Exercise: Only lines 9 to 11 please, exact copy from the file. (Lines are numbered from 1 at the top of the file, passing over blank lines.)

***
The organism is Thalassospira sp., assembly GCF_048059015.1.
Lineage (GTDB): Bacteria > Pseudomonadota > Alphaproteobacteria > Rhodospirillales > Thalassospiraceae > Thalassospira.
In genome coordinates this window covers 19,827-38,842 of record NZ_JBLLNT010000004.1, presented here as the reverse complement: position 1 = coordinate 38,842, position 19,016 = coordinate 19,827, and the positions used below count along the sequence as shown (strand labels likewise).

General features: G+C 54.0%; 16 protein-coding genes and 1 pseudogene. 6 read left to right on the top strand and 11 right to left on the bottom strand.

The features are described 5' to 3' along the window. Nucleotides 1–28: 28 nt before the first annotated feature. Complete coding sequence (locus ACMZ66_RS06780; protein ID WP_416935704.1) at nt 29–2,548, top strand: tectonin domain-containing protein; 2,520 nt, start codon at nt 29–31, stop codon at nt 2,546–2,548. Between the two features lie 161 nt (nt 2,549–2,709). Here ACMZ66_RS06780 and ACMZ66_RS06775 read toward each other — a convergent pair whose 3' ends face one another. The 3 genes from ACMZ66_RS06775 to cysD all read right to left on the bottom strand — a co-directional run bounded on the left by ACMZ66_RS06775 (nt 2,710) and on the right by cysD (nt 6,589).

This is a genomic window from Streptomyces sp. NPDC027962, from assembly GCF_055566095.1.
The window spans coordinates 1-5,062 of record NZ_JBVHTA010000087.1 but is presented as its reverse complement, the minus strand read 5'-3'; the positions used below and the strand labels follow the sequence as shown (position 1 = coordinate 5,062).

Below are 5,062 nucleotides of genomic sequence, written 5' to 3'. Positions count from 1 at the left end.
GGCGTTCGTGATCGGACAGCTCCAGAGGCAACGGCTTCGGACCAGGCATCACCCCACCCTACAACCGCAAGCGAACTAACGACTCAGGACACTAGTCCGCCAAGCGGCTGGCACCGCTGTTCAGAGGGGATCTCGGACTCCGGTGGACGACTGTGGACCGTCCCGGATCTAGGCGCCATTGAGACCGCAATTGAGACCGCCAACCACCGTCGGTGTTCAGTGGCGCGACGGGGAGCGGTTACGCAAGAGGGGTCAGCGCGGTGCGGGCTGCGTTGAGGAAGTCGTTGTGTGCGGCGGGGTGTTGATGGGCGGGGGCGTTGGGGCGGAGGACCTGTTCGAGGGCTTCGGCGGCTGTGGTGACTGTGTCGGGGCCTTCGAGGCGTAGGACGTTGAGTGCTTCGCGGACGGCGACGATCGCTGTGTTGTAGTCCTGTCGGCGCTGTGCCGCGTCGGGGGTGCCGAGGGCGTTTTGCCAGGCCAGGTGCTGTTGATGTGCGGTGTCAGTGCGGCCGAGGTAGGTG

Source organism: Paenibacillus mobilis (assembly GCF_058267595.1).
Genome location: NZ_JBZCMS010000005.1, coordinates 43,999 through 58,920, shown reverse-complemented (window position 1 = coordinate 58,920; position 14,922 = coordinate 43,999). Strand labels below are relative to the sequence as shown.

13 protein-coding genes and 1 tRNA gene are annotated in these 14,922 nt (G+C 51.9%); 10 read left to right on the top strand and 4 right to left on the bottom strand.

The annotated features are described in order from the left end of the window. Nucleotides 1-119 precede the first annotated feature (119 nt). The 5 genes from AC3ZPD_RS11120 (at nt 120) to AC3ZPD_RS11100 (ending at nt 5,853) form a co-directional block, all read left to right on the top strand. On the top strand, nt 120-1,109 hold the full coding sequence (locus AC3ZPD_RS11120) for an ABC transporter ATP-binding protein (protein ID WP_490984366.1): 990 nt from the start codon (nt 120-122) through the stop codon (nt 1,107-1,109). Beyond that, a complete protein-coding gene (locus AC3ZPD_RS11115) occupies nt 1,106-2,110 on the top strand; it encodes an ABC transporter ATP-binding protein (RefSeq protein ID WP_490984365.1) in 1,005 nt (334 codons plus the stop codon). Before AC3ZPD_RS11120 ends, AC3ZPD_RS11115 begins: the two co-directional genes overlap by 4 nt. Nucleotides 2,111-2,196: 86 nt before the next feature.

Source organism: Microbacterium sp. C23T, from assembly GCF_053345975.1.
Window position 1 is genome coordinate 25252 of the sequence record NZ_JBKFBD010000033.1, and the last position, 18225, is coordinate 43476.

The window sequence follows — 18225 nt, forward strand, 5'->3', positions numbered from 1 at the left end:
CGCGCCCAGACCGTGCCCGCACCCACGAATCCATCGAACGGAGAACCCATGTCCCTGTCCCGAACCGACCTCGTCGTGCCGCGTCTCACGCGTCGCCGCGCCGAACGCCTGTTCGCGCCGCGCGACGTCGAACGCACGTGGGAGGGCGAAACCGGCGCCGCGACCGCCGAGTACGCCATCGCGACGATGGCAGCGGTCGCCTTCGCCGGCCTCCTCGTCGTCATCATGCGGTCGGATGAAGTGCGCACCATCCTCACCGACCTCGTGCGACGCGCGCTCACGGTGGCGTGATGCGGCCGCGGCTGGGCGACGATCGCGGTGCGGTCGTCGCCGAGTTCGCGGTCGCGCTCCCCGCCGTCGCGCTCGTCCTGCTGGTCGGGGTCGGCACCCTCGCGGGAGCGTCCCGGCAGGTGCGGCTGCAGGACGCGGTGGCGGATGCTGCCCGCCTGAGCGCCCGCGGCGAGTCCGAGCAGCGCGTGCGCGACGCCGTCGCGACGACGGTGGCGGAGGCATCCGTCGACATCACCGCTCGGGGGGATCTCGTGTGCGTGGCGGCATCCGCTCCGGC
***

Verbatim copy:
GGCGTTCGTGATCGGACAGCTCCAGAGGCAACGGCTTCGGACCAGGCATCACCCCACCCTACAACCGCAAGCGAACTAACGACTCAGGACACTAGTCCGCCAAGCGGCTGGCACCGCTGTTCAGAGGGGATCTCGGACTCCGGTGGACGACTGTGGACCGTCCCGGATCTAGGCGCCATTGAGACCGCAATTGAGACCGCCAACCACCGTCGGTGTTCAGTGGCGCGACGGGGAGCGGTTACGCAAGAGGGGTCAGCGCGGTGCGGGCTGCGTTGAGGAAGTCGTTGTGTGCGGCGGGGTGTTGATGGGCGGGGGCGTTGGGGCGGAGGACCTGTTCGAGGGCTTCGGCGGCTGTGGTGACTGTGTCGGGGCCTTCGAGGCGTAGGACGTTGAGTGCTTCGCGGACGGCGACGATCGCTGTGTTGTAGTCCTGTCGGCGCTGTGCCGCGTCGGGGGTGCCGAGGGCGTTTTGCCAGGCCAGGTGCTGTTGATGTGCGGTGTCAGTGCGGCCGAGGTAGGTG

Source organism: Paenibacillus mobilis (assembly GCF_058267595.1).
Genome location: NZ_JBZCMS010000005.1, coordinates 43,999 through 58,920, shown reverse-complemented (window position 1 = coordinate 58,920; position 14,922 = coordinate 43,999). Strand labels below are relative to the sequence as shown.